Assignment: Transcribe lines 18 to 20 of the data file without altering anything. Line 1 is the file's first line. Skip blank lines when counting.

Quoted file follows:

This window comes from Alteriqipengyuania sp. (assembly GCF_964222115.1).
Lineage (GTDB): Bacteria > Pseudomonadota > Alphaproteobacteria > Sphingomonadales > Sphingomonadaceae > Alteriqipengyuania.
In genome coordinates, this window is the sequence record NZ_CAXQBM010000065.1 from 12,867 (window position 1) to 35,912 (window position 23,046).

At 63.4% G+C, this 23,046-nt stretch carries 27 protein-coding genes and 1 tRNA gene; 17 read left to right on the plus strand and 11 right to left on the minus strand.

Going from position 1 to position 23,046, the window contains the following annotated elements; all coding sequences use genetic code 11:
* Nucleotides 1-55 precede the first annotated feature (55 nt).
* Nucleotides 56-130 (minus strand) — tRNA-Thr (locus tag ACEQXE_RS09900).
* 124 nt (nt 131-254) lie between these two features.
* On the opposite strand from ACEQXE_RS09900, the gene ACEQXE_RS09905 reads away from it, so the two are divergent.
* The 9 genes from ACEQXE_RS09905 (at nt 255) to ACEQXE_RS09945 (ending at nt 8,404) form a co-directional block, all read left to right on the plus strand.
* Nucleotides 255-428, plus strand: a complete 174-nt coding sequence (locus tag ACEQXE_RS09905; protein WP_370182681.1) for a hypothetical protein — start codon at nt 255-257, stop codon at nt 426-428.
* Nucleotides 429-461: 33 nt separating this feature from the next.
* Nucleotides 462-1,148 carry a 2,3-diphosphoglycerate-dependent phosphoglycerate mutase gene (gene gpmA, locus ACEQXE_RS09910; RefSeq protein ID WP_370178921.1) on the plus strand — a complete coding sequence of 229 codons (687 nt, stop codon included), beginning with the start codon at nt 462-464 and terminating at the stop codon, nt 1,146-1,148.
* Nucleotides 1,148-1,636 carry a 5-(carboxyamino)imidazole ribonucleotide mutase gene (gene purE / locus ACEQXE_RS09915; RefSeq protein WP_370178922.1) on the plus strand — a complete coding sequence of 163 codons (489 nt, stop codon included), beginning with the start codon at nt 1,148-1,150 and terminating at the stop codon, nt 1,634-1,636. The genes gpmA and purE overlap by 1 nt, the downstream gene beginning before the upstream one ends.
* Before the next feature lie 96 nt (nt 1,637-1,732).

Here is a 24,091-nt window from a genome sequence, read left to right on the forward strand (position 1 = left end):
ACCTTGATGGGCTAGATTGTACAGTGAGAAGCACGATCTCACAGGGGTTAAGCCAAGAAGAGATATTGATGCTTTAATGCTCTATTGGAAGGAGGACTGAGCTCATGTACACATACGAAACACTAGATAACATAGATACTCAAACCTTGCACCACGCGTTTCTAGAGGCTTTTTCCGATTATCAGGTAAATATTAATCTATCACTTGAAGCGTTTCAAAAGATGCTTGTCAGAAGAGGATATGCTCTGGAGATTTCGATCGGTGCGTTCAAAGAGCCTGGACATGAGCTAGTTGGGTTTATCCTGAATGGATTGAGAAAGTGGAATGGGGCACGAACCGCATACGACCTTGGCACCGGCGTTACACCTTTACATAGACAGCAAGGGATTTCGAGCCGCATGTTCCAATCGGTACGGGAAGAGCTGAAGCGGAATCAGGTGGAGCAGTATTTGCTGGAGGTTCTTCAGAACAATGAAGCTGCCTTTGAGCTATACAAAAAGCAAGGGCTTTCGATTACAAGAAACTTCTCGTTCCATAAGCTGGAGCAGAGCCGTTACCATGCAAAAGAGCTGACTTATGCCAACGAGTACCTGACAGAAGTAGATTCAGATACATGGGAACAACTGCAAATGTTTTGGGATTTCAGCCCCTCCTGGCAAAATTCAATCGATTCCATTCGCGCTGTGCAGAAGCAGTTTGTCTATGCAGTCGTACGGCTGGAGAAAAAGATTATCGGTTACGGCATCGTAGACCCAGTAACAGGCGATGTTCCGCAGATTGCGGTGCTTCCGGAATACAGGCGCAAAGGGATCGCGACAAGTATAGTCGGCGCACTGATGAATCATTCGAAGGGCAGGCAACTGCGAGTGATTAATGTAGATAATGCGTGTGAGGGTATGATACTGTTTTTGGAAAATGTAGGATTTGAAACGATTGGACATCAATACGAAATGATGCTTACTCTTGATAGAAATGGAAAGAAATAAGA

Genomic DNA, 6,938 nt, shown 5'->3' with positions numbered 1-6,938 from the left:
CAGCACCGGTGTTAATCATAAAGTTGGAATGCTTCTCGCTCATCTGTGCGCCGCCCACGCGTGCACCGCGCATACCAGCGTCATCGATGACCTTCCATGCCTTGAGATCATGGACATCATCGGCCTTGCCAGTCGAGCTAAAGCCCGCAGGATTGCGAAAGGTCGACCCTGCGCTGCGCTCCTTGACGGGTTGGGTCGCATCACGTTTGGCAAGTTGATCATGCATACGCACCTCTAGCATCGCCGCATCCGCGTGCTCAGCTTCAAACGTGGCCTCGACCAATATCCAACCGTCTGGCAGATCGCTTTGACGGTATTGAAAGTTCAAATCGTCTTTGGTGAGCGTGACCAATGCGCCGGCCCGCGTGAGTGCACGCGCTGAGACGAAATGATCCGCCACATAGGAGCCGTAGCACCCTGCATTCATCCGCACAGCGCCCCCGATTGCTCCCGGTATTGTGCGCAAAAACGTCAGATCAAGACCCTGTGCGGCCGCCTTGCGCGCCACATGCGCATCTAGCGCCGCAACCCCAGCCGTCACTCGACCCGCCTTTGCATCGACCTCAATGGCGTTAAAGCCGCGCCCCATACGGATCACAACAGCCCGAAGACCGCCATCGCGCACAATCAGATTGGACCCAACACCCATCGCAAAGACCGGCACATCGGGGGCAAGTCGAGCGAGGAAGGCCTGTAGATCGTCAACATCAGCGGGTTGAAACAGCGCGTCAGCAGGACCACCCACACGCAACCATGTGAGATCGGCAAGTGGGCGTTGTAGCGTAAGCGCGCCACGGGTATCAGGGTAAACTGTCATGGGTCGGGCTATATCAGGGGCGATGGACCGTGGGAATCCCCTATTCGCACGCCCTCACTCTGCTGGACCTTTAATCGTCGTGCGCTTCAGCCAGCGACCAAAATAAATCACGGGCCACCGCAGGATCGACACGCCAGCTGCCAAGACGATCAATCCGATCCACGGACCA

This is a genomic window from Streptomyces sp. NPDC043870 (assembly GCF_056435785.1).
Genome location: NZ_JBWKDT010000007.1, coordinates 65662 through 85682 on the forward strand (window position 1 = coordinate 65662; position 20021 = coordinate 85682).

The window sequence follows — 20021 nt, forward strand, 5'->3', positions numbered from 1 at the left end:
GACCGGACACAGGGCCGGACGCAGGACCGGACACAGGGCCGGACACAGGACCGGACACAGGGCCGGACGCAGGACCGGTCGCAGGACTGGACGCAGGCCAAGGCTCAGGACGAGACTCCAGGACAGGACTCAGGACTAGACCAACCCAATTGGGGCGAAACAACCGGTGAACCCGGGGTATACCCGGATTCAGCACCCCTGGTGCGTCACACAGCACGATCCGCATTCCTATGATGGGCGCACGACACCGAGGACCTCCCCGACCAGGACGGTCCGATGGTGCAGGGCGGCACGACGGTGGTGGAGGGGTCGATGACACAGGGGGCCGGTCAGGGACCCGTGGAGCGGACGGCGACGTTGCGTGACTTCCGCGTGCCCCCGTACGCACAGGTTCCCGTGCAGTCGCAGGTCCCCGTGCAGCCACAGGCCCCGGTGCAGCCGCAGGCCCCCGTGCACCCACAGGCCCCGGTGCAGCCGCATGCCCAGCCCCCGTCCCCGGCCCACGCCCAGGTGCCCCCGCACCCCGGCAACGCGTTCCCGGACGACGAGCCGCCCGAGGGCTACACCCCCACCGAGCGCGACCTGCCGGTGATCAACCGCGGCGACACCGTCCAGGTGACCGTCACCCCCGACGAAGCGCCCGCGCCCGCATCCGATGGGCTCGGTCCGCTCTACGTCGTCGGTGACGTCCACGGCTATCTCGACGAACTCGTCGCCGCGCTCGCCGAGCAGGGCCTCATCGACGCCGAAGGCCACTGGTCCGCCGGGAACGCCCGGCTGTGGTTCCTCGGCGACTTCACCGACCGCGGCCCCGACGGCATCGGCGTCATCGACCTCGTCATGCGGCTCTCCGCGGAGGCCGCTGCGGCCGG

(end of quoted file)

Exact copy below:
Genomic DNA, 6,938 nt, shown 5'->3' with positions numbered 1-6,938 from the left:
CAGCACCGGTGTTAATCATAAAGTTGGAATGCTTCTCGCTCATCTGTGCGCCGCCCACGCGTGCACCGCGCATACCAGCGTCATCGATGACCTTCCATGCCTTGAGATCATGGACATCATCGGCCTTGCCAGTCGAGCTAAAGCCCGCAGGATTGCGAAAGGTCGACCCTGCGCTGCGCTCCTTGACGGGTTGGGTCGCATCACGTTTGGCAAGTTGATCATGCATACGCACCTCTAGCATCGCCGCATCCGCGTGCTCAGCTTCAAACGTGGCCTCGACCAATATCCAACCGTCTGGCAGATCGCTTTGACGGTATTGAAAGTTCAAATCGTCTTTGGTGAGCGTGACCAATGCGCCGGCCCGCGTGAGTGCACGCGCTGAGACGAAATGATCCGCCACATAGGAGCCGTAGCACCCTGCATTCATCCGCACAGCGCCCCCGATTGCTCCCGGTATTGTGCGCAAAAACGTCAGATCAAGACCCTGTGCGGCCGCCTTGCGCGCCACATGCGCATCTAGCGCCGCAACCCCAGCCGTCACTCGACCCGCCTTTGCATCGACCTCAATGGCGTTAAAGCCGCGCCCCATACGGATCACAACAGCCCGAAGACCGCCATCGCGCACAATCAGATTGGACCCAACACCCATCGCAAAGACCGGCACATCGGGGGCAAGTCGAGCGAGGAAGGCCTGTAGATCGTCAACATCAGCGGGTTGAAACAGCGCGTCAGCAGGACCACCCACACGCAACCATGTGAGATCGGCAAGTGGGCGTTGTAGCGTAAGCGCGCCACGGGTATCAGGGTAAACTGTCATGGGTCGGGCTATATCAGGGGCGATGGACCGTGGGAATCCCCTATTCGCACGCCCTCACTCTGCTGGACCTTTAATCGTCGTGCGCTTCAGCCAGCGACCAAAATAAATCACGGGCCACCGCAGGATCGACACGCCAGCTGCCAAGACGATCAATCCGATCCACGGACCA

This is a genomic window from Streptomyces sp. NPDC043870 (assembly GCF_056435785.1).